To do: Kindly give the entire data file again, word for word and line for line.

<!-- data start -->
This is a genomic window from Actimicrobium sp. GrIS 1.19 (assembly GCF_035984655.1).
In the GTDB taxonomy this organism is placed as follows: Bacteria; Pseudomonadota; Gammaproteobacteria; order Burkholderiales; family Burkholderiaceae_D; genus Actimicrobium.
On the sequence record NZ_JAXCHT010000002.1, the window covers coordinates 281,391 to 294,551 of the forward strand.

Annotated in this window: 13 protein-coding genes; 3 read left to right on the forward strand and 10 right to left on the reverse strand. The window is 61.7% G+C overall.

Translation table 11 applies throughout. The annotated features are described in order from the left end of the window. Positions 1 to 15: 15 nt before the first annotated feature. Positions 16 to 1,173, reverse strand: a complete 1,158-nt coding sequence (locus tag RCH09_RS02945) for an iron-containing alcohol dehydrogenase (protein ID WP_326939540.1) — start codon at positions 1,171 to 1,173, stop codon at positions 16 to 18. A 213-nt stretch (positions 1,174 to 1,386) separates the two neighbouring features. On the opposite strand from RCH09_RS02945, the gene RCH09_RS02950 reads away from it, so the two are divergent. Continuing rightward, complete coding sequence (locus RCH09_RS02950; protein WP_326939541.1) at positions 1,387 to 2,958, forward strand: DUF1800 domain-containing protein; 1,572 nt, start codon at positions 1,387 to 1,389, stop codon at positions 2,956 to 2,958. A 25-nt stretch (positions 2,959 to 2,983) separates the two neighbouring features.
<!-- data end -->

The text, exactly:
This is a genomic window from Actimicrobium sp. GrIS 1.19 (assembly GCF_035984655.1).
In the GTDB taxonomy this organism is placed as follows: Bacteria; Pseudomonadota; Gammaproteobacteria; order Burkholderiales; family Burkholderiaceae_D; genus Actimicrobium.
On the sequence record NZ_JAXCHT010000002.1, the window covers coordinates 281,391 to 294,551 of the forward strand.

Annotated in this window: 13 protein-coding genes; 3 read left to right on the forward strand and 10 right to left on the reverse strand. The window is 61.7% G+C overall.

Translation table 11 applies throughout. The annotated features are described in order from the left end of the window. Positions 1 to 15: 15 nt before the first annotated feature. Positions 16 to 1,173, reverse strand: a complete 1,158-nt coding sequence (locus tag RCH09_RS02945) for an iron-containing alcohol dehydrogenase (protein ID WP_326939540.1) — start codon at positions 1,171 to 1,173, stop codon at positions 16 to 18. A 213-nt stretch (positions 1,174 to 1,386) separates the two neighbouring features. On the opposite strand from RCH09_RS02945, the gene RCH09_RS02950 reads away from it, so the two are divergent. Continuing rightward, complete coding sequence (locus RCH09_RS02950; protein WP_326939541.1) at positions 1,387 to 2,958, forward strand: DUF1800 domain-containing protein; 1,572 nt, start codon at positions 1,387 to 1,389, stop codon at positions 2,956 to 2,958. A 25-nt stretch (positions 2,959 to 2,983) separates the two neighbouring features.